In the Fall of 1933, the first transport of homosexuals arrived at Fuhlsbüttel concentration camp in Hamburg, Germany, a small Nazi camp that has an estimated 500 victims. Over the course of the war about 5,000-10,000 homosexuals were killed in concentration camps and an estimated 100,000 were arrested. The basis for sending thousands of innocent people to concentration camps was Article 175 which stated, “An unnatural sex act committed between persons of male sex -- is punishable by imprisonment; the loss of civil rights might also be imposed.” This would later be extended in a way that made the definition of an unnatural sex act vague and up to interpretation by the SS and Gestapo.
The number of charges made for violating Article 175 rose from 853 in 1933 to 8,562 in 1938. Article 175 was never extended to include lesbian relationships as Heinrich Himmler, commander of the SS, didn’t see women as a threat to his ideals. This does not mean that there were no lesbians in the concentration camps, just that there were much fewer. Article 175 remained in the DDR until 1967, and in West Germany until 1969. After the war, homosexuals were not recognized as victims of Nazi persecution. Some American and British lawyers even demanded that homosexuals convicted under Article 175 serve out their full sentences after being released from concentration camps and many were forced to do so. Because of this, people were scared to speak out about what had happened to them. This, in turn, led to very few direct testimonies by homosexuals about their experiences during the Holocaust. It wasn’t until 2002 that the German government issues an official apology to the LGBT community.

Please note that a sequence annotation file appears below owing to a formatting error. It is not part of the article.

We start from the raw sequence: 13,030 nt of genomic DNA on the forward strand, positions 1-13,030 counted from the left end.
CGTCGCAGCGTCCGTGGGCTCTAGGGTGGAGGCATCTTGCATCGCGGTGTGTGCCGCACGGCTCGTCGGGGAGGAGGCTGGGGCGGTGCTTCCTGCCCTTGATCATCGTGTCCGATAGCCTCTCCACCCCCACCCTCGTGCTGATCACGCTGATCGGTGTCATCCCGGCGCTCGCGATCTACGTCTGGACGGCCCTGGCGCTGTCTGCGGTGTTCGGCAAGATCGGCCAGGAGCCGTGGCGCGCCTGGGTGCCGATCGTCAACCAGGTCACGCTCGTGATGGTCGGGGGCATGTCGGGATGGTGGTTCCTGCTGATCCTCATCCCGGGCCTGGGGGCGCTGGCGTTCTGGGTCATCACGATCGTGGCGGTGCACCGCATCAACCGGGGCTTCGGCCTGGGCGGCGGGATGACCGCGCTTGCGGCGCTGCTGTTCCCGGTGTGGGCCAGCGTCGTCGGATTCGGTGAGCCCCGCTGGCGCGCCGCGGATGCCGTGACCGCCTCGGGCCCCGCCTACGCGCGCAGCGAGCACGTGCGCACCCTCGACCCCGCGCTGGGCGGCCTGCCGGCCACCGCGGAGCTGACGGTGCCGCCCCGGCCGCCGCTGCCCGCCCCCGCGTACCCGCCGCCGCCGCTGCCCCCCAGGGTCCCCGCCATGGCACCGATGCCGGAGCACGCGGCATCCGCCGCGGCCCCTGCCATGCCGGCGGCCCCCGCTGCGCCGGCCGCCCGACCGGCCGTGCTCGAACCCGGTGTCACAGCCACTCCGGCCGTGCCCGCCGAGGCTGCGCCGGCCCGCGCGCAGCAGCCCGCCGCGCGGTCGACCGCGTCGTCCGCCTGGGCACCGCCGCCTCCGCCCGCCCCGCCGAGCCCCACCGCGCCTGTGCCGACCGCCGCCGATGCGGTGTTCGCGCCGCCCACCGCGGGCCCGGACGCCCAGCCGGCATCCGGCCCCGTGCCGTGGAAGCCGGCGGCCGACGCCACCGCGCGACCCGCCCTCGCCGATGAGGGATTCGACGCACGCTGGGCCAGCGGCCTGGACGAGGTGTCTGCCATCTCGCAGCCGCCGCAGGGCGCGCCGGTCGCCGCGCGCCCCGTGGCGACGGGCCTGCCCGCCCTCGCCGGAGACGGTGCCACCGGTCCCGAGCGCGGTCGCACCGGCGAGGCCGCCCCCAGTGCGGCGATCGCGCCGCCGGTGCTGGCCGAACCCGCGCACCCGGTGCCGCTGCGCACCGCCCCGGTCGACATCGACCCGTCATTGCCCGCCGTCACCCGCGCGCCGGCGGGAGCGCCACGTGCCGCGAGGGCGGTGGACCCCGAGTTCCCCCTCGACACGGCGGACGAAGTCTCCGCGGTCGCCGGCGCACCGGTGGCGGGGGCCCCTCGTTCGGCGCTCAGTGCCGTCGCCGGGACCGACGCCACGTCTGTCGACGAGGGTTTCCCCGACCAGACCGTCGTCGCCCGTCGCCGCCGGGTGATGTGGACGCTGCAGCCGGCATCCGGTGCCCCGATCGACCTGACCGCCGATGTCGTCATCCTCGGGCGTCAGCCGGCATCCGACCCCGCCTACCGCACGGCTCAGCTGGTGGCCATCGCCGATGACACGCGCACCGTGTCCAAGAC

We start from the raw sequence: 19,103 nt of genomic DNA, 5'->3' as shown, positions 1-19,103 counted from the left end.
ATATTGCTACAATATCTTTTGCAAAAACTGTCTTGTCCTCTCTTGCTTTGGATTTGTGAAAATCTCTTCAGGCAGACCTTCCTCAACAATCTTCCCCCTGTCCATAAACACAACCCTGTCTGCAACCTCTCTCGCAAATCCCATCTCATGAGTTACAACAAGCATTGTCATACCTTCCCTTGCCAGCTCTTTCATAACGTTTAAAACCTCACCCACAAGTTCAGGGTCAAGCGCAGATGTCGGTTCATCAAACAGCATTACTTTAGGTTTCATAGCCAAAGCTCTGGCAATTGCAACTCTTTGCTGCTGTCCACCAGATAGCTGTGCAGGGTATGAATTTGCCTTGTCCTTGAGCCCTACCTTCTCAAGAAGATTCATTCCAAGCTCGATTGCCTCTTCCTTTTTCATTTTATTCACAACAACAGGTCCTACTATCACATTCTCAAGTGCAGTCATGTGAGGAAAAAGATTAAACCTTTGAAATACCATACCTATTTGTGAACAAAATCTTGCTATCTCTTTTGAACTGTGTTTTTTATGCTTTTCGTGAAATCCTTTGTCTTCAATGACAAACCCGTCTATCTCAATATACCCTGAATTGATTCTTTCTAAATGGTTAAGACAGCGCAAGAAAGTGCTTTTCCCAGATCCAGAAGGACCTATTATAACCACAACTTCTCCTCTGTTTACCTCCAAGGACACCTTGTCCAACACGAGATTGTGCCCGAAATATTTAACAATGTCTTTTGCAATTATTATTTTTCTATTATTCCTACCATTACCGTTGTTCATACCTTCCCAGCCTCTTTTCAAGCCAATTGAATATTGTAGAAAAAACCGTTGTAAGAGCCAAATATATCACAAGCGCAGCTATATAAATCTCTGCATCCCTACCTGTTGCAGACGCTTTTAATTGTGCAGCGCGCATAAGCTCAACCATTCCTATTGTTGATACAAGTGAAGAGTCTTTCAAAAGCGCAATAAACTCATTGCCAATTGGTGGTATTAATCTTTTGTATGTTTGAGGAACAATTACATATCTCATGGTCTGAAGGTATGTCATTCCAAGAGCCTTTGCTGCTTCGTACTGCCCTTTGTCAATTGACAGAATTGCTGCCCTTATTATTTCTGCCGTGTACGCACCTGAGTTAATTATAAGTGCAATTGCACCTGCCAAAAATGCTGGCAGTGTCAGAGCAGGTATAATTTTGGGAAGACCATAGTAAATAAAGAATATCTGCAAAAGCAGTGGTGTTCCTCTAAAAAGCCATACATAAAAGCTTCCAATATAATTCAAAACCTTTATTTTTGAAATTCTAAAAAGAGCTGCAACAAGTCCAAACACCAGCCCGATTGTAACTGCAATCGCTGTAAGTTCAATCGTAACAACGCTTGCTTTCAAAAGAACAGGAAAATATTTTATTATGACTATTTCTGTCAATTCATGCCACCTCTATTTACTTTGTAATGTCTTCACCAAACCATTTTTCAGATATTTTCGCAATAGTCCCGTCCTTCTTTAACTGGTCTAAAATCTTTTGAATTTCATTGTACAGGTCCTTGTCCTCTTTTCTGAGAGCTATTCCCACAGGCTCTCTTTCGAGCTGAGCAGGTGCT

Fast forward to 2017 and there are only nine LGBT holocaust memorials around the world in Berlin, Cologne, Frankfurt (Germany), Sydney (Australia), San Francisco (California), Tel Aviv (Israel) Amsterdam (Netherlands), Barcelona, and Catalonia (Spain). The first was in Amsterdam in 1987 and the most recent in Tel Aviv in 2014. The Homomonument in Amsterdam is, like many of the monuments, shaped like a large pink triangle with the points leading to other places to visit such as the Anne Frank house. The monument in Tel Aviv, is also in the shape of a pink triangle with an inscription on the side that reads,” In memory of those persecuted by the Nazi regime for their sexual orientation and gender identity,” in English, German, and Hebrew. It is the first in Israel to include both Jewish and non-Jewish victims of the Holocaust.
In Berlin, the Memorial to Homosexuals Persecuted Under Nazism sits across the street from the well-known Memorial to the Murdered Jews of Europe. It looks ordinary, boring even, at first glance but get closer and look inside. You’ll see a video on loop 24 hours a day 7 days a week, of people kissing. When talking about the decision to make it a video, the artists explained that as long as people are repulsed by gay people kissing something is missing, and that is the basis for video within the monument.
Finally, closer to home in San Francisco is the Pink Triangle Memorial and Park. In the little park on the hillside stands fifteen granite pylons in remembrance of the estimated 15,000 LGBT victims who were persecuted, imprisoned and murdered during and after the Holocaust. Each of the fifteen makeup their own triangle along with the one in the gravel pathway through the small park.
New York itself has a few LGBT monuments and landmarks such as the Stonewall Inn, the Gay Liberation monument, and recently a newly commissioned monument to be installed at Hudson River Park. However, there aren’t any related to the Holocaust. The question that follows is, should there be something in NYC dedicated to LGBT Holocaust victims like there is in San Francisco?
Blog by Kaitlyn McKnight, Class of 2018